WITH an involvement in greyhound racing stemming more than 70 years, it is safe to say that greyhound veteran Aida Spitty has seen some changes in her lifetime.
Her earliest memories of the sport include taking her father’s dogs for a run as she rode her bike.
A famous name around the Geelong region, Aida’s father Hugh Emerson has a race named in his honour which is held each year to commemorate his significant contribution to the sport. The latest race, run two weeks ago was claimed by locally trained greyhound, Fulton Bale.
Each year, Aida donates a prize to the winner of the race named after her father. Friend and fellow member of the Geelong Greyhound Racing Club (GGRC) Maurie Blair said the annual event was well respected by the entire community.
“It’s always been looked forward to by many people in the industry, and it’s very worthwhile,” Mr Blair said.
Mr Emerson began his career with the dogs back in the 1940’s and finished up as a life member of the GGRC, as is his daughter.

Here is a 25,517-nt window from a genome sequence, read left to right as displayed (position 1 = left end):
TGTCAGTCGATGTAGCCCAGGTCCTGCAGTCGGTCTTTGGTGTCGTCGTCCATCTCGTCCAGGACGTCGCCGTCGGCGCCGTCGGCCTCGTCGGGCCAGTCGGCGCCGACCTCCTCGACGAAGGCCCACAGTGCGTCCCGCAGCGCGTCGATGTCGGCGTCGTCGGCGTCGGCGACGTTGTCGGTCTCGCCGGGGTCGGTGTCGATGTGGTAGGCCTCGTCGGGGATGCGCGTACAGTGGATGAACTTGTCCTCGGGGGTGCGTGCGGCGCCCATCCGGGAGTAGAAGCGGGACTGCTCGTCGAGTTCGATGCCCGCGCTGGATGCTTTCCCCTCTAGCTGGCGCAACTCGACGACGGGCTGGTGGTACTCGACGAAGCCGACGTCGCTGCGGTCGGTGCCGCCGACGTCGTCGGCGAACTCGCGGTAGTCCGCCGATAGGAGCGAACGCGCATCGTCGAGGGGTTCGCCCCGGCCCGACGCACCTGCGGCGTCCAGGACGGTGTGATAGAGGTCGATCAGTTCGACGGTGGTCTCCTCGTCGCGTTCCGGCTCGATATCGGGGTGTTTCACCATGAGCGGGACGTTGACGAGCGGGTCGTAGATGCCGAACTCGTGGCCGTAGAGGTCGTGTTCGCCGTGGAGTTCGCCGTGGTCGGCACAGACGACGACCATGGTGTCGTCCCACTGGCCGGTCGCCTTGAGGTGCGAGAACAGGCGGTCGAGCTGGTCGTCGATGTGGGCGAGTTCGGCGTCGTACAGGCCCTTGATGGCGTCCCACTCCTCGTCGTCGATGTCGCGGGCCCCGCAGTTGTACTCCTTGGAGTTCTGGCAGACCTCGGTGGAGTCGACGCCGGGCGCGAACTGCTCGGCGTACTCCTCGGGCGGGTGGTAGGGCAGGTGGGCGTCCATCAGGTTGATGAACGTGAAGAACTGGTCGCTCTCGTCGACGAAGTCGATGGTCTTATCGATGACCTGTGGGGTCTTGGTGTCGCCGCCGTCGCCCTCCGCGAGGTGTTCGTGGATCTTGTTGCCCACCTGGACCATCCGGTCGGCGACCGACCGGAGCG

A keen punter, Aida attends the track at Geelong every Friday to participate in something that always has, and always will be a huge part of her life. She admitted there has been plenty of changes, as well as a lot of new faces.
“I come along every Friday, and some Tuesdays – I love punting and love the dogs, Ms Spitty said.
“There’s not a lot of the old lot left now. There’s been lots of changes, tracks and all.”
Like Aida, Hugh also witnessed various changes and was a member of both greyhound tracks which existed in Geelong before Beckly Park.
“He was a member of the first one which was at Melton Park, a pace makers track, where he provided greyhounds for this, and was on the committee at Corio Oval when the meetings were held there,” Maurie said.
Aida has fond memories of her father, who she described as a hard worker.
“He was always at the working bees, and was the longest serving director for Geelong at the time,” she said.
“He was a farmer who wanted to talk to everybody.”